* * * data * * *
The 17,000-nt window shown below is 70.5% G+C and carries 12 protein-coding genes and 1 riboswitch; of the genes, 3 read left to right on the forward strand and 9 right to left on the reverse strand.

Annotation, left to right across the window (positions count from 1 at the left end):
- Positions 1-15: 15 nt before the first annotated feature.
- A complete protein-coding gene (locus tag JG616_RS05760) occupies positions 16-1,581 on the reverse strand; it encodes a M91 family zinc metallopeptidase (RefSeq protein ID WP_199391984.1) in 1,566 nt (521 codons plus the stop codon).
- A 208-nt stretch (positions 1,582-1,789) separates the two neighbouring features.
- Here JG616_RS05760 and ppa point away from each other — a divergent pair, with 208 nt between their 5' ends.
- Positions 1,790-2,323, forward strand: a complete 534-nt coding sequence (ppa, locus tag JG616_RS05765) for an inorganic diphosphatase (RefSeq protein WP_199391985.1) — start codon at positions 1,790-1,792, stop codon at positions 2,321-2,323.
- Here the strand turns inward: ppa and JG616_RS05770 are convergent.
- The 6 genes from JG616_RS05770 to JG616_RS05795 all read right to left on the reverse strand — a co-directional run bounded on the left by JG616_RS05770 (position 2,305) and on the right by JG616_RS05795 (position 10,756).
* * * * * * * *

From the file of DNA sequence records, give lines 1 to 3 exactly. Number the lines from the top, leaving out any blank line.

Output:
The 17,000-nt window shown below is 70.5% G+C and carries 12 protein-coding genes and 1 riboswitch; of the genes, 3 read left to right on the forward strand and 9 right to left on the reverse strand.

Annotation, left to right across the window (positions count from 1 at the left end):
- Positions 1-15: 15 nt before the first annotated feature.